Drought remains severe

By Rasmieyh Abdelnabi

While Hurricane Katrina caused an instant disaster, the drought in DeKalb County is slowly affecting crops and bodies of water.

The drought affecting DeKalb County is still very severe.

Gilbert Sebenste, NIU’s meteorologist, said although the drought in this area is severe, Michigan, Wisconsin and Indiana are out of danger. Weather will be a little cooler through November, but temperatures will still be above average, he said.

In an Aug. 22 Northern Star article, Doug Dashner, DeKalb County farm bureau manager, said the county may lose as much as $110 million as a result of the drought. This year’s harvest is expected to yield 30 percent less than usual. However, nothing will be known for sure until the harvest season ends in November, Dashner said.

Dashner hopes conditions will improve. “We need to replenish the subsoil,” he said.

He said DeKalb County farmers are like Cubs fans, optimistic next year will bring better results. Dashner said the fall rain and the snow brought by the winter will help ease the consequences of the drought.

Esmond farmer Paul Taylor said the drought has not had a negative impact on all the crops he raises.

The corn is suffering because it needs a lot of moisture, but the wheat is doing well because it needs the dry weather, he said.

Taylor said he succeeded at lessening the consequences of the drought by mixing some of the crops.

It would be hard to successfully raise each type of crop; every year brings new challenges, he said.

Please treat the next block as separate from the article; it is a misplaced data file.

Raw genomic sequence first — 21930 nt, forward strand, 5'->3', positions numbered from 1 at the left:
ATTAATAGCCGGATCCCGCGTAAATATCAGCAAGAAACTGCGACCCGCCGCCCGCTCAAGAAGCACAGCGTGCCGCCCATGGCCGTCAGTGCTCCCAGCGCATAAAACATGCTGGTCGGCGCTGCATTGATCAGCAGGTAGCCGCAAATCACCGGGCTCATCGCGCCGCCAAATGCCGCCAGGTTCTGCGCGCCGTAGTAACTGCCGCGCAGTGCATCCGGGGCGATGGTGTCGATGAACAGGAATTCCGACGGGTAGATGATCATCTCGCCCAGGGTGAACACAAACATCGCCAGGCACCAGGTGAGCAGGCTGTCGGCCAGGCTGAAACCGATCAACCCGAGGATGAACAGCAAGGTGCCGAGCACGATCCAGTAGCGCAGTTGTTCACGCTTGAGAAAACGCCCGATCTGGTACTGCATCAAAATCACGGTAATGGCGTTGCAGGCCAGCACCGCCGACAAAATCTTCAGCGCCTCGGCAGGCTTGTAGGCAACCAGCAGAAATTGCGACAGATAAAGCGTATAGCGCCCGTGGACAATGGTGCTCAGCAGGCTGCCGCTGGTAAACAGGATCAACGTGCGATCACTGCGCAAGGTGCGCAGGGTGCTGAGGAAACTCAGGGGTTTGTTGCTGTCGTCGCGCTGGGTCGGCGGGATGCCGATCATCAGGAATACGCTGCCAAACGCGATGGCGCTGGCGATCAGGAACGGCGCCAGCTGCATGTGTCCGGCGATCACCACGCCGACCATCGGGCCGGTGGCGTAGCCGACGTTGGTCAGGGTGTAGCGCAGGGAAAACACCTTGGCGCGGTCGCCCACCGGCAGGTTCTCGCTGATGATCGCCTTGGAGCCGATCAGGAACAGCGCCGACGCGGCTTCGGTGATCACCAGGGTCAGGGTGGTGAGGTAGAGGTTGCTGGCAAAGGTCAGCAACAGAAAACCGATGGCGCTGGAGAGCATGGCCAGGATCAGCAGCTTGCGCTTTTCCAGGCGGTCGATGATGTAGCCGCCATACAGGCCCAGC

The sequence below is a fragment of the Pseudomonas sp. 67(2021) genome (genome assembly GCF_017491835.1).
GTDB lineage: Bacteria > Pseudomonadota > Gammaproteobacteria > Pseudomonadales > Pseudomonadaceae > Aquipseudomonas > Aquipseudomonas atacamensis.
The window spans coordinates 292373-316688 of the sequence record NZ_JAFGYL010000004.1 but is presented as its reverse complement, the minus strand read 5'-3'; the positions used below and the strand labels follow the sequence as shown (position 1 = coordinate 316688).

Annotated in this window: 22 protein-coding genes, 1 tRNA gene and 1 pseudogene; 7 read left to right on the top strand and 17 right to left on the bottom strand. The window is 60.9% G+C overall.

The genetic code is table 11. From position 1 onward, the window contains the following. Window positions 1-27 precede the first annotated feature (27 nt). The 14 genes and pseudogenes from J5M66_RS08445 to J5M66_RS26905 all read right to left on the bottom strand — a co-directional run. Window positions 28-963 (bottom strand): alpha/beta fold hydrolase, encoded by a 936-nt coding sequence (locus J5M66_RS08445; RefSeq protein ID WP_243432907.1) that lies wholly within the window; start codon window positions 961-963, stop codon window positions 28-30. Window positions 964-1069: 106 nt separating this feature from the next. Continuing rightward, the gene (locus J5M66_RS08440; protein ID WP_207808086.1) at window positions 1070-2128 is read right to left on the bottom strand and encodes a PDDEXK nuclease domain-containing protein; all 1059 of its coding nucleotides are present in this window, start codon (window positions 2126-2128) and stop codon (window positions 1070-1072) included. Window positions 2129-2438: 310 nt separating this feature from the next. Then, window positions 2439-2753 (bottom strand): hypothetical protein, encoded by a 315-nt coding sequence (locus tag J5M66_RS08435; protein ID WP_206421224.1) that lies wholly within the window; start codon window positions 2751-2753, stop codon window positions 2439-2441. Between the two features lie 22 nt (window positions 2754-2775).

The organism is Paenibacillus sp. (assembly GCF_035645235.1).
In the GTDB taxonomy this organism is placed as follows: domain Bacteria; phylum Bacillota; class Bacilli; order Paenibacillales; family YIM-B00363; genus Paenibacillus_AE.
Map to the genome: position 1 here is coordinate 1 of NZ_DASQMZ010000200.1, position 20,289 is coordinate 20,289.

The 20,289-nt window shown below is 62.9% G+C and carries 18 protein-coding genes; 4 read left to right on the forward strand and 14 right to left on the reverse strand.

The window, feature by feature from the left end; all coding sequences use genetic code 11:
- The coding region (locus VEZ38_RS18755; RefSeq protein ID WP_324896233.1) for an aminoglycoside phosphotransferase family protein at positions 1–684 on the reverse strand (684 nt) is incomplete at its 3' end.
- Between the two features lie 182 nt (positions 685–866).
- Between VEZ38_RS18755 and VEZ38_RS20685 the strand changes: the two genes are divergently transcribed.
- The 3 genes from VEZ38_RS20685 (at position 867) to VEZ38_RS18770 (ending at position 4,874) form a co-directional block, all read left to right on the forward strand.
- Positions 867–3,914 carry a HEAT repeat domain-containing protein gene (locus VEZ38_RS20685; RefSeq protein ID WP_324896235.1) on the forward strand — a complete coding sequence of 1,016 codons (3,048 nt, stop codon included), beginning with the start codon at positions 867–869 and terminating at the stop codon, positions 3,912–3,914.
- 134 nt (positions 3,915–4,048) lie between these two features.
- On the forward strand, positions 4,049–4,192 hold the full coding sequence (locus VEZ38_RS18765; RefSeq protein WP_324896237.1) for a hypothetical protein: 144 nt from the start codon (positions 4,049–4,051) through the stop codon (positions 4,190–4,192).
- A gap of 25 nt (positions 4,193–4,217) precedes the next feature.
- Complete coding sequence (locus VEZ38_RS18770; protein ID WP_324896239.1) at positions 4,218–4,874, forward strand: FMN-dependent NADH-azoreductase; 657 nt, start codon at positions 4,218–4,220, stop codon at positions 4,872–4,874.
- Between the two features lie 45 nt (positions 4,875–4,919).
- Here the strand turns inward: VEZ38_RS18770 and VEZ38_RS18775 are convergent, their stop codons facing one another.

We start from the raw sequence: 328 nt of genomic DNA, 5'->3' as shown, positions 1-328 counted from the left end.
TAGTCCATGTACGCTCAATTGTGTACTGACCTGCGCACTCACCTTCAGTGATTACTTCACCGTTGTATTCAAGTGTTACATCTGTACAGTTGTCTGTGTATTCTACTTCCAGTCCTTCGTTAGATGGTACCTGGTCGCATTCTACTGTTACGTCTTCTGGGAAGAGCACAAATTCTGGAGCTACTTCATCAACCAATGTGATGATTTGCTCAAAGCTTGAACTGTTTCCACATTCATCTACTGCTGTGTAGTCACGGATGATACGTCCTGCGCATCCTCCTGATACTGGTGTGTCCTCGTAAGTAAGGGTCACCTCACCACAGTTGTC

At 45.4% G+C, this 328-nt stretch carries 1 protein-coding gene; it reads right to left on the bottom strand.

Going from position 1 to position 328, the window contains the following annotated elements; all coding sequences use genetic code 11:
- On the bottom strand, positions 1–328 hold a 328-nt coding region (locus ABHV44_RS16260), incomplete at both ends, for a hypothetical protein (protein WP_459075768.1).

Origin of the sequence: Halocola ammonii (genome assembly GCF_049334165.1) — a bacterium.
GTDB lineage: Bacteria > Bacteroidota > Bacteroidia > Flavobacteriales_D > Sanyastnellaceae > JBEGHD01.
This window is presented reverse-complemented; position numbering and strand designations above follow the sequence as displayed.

Crops are not the only sources suffering because of the drought – area water bodies are also suffering.

The Kishwaukee River is completely dry on the south side of DeKalb for the first time, Sebenste said.

“The river needs rain. That’s the only way to fix it,” he said.

The lack of water is harming aquatic life. If rain doesn’t come soon, the fish could start dying from the lack of oxygen, Sebenste said.

Despite the Kishwaukee River’s bad luck, Shabbona Lake is faring well thanks to weeds.

Weeds create oxygen, said Kerry Novak, assistant superintendent of the Shabbona State Park.

The lake lost about eight to 12 inches, which isn’t anything to worry about,” Novak said.

The lake average is about 19 feet deep with some areas about 40 feet.

“The lake is able to absorb something like this,” he said.

Only two activities at Shabbona Lake are affected by the water loss: boat launching and shoreline fishing, Novak said.

Launching boats has become a little difficult, he said.

Because of the water decrease, weed beds are exposed. Therefore, the fish move with the water, Novak said.